Dispute Resolution

Posted by Benefitz Admin on June 26 2012 in Publications


The guiding principles for an employer in carrying out a disciplinary process for poor performance or misconduct by an employee are fairness and good faith. There is no precise definition of these concepts. Often it is necessary for an employer to use good judgment and common sense in establishing a fair process to deal with any given situation. The two elements of fairness that the Courts require an employer to abide by in any disciplinary process are:

  • Substantive fairness: the outcome of the disciplinary process must be fair and reasonable having regard to the performance or behaviour of the employee concerned.
  • Procedural fairness: the way in which the disciplinary procedure has been carried out should comply with the rules of natural justice.

The key to complying with these aspects of fairness is to consult with the employee and carry out a proper investigation where there are allegations of wrongdoing or poor performance.

Managing a non-performing employee 

The Courts have emphasised that the object in dealing with a non-performing employee should be to assist him or her to meet the standard of performance required, rather than to use the disciplinary process as a pre-text for dismissal of that person.

Where an employer has concerns about the performance of an employee it should first consider whether the standards required of that employee are fair. If the situation is open to the interpretation that the employer has caused or contributed to the problem by, for example, giving the employee duties beyond his or her ability or overworking the employee, options such as counselling, retraining and redeployment should be considered before commencing a disciplinary process.

Where an employment agreement sets out a disciplinary procedure or where there are internal rules or policies that specify how performance issues are to be dealt with, those procedures should be followed.

First Meeting 

When a disciplinary process is necessary, a first meeting should be set up with the employee to discuss the performance issues.

The employee should be given advance notice of the meeting and notice of the detail of the performance issues that are to be discussed. In most circumstances, at least 24 hours’ notice would be appropriate. The employee should be told that he or she is entitled to bring a representative or support person to the meeting. Finally the employee should be advised of the possible outcome of the meeting, whether that be a warning, final warning or dismissal. All of this information should be given to the employee in writing.

The meeting should be attended by the representative of the employer making the decision and by someone who takes notes and acts as a witness. At the meeting the employee should be told of the employer’s concerns regarding performance as set out in the letter. The employee should then be given an opportunity to respond. It may be necessary to adjourn the meeting or reconvene the next day so that the employee can consider his or her response. The employer should consider carefully any explanation by the employee with respect to the performance concerns, before reaching a decision as to what, if any, disciplinary action should follow. A further meeting should be held at which the employer’s decision is given.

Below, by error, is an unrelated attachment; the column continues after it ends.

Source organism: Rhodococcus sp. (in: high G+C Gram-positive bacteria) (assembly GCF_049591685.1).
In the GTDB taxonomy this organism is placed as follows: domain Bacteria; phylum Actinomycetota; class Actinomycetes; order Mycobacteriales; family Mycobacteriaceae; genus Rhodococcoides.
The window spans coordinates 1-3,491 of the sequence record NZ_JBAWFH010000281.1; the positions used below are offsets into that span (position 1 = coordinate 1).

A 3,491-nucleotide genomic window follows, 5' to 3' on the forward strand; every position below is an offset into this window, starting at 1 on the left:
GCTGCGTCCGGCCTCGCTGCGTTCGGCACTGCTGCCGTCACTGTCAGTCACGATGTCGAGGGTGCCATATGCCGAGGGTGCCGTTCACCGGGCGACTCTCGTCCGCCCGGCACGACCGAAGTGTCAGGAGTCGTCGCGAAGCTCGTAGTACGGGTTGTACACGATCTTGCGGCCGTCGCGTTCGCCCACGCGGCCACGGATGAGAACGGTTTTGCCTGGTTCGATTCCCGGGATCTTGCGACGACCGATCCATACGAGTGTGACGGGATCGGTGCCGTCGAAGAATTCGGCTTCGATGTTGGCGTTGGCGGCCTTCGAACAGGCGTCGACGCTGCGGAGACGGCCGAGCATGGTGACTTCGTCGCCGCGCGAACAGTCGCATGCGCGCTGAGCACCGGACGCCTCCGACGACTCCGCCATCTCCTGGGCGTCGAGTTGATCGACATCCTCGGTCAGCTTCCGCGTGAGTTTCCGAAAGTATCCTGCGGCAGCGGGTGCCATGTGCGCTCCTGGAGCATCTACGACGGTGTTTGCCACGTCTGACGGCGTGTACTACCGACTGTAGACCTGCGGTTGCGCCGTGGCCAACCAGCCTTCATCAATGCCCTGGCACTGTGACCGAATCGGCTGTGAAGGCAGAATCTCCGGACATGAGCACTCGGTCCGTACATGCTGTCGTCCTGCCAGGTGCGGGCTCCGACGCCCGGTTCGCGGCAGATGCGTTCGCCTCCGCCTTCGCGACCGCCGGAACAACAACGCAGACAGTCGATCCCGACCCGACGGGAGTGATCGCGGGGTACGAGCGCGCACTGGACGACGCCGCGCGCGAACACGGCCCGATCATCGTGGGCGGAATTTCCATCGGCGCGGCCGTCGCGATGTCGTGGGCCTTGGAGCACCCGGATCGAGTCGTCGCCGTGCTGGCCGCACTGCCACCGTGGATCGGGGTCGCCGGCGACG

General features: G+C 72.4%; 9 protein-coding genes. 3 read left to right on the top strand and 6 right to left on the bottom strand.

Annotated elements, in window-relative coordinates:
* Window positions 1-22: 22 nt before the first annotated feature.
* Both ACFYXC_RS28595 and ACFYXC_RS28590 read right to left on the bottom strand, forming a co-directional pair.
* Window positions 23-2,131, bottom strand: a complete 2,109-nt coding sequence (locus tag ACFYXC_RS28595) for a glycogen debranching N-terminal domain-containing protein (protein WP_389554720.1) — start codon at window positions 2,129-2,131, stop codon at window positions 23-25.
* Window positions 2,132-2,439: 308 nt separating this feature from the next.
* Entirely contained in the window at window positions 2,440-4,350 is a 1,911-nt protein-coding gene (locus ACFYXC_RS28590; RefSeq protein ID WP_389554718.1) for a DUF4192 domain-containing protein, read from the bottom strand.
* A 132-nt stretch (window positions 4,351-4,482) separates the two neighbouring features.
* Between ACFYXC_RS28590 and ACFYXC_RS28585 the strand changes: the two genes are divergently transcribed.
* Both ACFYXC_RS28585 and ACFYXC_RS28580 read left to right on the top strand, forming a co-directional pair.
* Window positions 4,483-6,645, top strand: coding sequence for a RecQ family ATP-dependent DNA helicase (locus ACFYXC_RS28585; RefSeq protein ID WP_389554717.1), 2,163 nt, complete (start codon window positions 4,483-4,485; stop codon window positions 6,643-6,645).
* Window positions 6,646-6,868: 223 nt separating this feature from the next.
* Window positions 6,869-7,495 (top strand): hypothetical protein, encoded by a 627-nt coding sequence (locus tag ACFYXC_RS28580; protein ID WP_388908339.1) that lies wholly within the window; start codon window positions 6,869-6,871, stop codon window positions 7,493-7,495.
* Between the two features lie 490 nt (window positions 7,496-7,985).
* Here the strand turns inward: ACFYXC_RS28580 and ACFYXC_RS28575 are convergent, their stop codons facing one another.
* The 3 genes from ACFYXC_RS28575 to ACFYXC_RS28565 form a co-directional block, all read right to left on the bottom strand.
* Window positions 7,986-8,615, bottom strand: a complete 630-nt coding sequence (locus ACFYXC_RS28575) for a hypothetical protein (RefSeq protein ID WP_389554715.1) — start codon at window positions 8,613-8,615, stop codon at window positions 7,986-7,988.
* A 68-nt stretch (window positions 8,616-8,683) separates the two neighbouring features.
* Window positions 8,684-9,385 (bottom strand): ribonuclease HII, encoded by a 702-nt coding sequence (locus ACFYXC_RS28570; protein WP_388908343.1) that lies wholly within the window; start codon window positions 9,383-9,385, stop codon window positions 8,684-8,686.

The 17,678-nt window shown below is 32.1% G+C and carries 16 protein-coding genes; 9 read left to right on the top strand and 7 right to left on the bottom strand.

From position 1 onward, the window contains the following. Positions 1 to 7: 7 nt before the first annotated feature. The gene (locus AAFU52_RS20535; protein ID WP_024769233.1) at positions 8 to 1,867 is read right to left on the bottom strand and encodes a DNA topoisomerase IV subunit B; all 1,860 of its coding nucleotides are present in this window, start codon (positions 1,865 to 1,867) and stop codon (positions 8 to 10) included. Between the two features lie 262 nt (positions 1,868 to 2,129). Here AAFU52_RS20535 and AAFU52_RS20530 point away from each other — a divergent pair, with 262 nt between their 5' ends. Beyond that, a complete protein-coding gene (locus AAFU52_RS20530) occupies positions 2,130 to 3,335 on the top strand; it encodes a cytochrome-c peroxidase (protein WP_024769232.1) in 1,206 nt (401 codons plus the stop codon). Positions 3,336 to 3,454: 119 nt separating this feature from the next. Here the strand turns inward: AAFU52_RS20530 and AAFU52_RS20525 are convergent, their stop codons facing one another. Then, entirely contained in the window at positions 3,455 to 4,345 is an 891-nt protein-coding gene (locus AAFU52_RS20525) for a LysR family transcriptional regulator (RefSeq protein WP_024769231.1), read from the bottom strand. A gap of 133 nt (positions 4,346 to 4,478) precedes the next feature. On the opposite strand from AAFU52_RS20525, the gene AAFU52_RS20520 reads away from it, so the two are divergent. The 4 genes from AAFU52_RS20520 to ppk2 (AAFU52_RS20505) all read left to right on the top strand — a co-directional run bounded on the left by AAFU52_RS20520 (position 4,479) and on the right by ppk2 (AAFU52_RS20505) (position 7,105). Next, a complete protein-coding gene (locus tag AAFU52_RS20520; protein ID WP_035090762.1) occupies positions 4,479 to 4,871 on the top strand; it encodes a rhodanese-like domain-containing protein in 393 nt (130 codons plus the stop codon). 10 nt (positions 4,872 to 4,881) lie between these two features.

First warning 

If the employer decides that performance is unsatisfactory a first warning should be issued. This may be given as a verbal warning but in any event should be recorded in writing and copied to the employee. The warning should state the standard required of the employee, how the employee has failed to meet that standard and what steps the employee needs to take to meet that standard. The warning should clearly state that if there is no improvement further disciplinary action may follow, including a final warning or termination of employment.

Time to improve 

A fair time frame should be allowed for improvement by the employee and a date set for a review meeting. If the performance of the employee does not improve during the review period, a review meeting should be held following the same process as for the first meeting. An outcome of the review meeting may be a written warning, final warning or dismissal, depending on the circumstances.

Further warning(s) – Dismissal 

The test for determining whether a warning or dismissal for poor performance is appropriate is whether the disciplinary action being considered is “what a fair and reasonable employer would have done in all the circumstances”. While the Courts have made it clear they will not interfere with an employer’s general prerogative to run its business as it sees fit, including the right to dismiss staff, it does have full jurisdiction to inquire into the substance and decision making process in each case.

While a typical procedure may involve a first warning, followed by a final written warning followed by a dismissal, it may be appropriate in some cases to omit one or more of these steps and proceed directly to a final warning or dismissal. We would not generally recommend curtailing the procedure unless poor performance was very clearly demonstrable and very serious. In other cases where the performance problems are minor more warnings than usual may be required.


Disciplinary procedure for misconduct 

The concept of misconduct relates to the behaviour of the employee on the job and can arise in may ways, including breach of an express term of the employment agreement, disobedience of a lawful and reasonable instruction, insubordination, absenteeism or lateness, offensive language or behaviour, dishonesty, assault or other forms of violence, conflict of interest, and bringing the employer into disrepute.

Where an employer has concerns about the behaviour of an employee the first step is to investigate to establish whether there is any substance to the concerns. If necessary other staff should be spoken to, in a manner (as much as possible) so as not to embarrass the employee if it turns out that there is no substance to the concerns. The credibility of the evidence of misconduct should be assessed before proceeding with a disciplinary procedure.